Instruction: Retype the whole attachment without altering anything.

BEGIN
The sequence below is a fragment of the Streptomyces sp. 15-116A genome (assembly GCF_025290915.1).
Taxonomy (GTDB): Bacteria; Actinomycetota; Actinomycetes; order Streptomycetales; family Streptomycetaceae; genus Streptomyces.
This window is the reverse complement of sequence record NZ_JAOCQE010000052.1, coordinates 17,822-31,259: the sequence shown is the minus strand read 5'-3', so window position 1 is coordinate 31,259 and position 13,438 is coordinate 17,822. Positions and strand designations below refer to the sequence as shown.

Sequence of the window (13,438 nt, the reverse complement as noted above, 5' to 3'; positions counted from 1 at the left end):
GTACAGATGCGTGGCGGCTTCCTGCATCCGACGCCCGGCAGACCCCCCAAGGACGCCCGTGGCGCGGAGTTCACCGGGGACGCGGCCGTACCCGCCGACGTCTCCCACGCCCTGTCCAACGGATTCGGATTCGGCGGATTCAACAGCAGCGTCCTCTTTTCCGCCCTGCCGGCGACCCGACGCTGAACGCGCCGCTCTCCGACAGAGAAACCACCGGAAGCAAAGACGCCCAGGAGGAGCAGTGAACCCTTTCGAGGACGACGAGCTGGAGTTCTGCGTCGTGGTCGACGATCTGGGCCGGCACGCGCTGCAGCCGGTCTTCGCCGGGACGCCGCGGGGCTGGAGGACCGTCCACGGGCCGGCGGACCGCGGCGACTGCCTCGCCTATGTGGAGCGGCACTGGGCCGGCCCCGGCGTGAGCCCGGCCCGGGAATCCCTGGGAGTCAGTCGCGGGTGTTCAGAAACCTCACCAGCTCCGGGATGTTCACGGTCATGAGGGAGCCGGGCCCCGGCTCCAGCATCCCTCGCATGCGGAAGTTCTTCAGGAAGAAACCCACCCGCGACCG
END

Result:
The sequence below is a fragment of the Streptomyces sp. 15-116A genome (assembly GCF_025290915.1).
Taxonomy (GTDB): Bacteria; Actinomycetota; Actinomycetes; order Streptomycetales; family Streptomycetaceae; genus Streptomyces.
This window is the reverse complement of sequence record NZ_JAOCQE010000052.1, coordinates 17,822-31,259: the sequence shown is the minus strand read 5'-3', so window position 1 is coordinate 31,259 and position 13,438 is coordinate 17,822. Positions and strand designations below refer to the sequence as shown.

Sequence of the window (13,438 nt, the reverse complement as noted above, 5' to 3'; positions counted from 1 at the left end):
GTACAGATGCGTGGCGGCTTCCTGCATCCGACGCCCGGCAGACCCCCCAAGGACGCCCGTGGCGCGGAGTTCACCGGGGACGCGGCCGTACCCGCCGACGTCTCCCACGCCCTGTCCAACGGATTCGGATTCGGCGGATTCAACAGCAGCGTCCTCTTTTCCGCCCTGCCGGCGACCCGACGCTGAACGCGCCGCTCTCCGACAGAGAAACCACCGGAAGCAAAGACGCCCAGGAGGAGCAGTGAACCCTTTCGAGGACGACGAGCTGGAGTTCTGCGTCGTGGTCGACGATCTGGGCCGGCACGCGCTGCAGCCGGTCTTCGCCGGGACGCCGCGGGGCTGGAGGACCGTCCACGGGCCGGCGGACCGCGGCGACTGCCTCGCCTATGTGGAGCGGCACTGGGCCGGCCCCGGCGTGAGCCCGGCCCGGGAATCCCTGGGAGTCAGTCGCGGGTGTTCAGAAACCTCACCAGCTCCGGGATGTTCACGGTCATGAGGGAGCCGGGCCCCGGCTCCAGCATCCCTCGCATGCGGAAGTTCTTCAGGAAGAAACCCACCCGCGACCG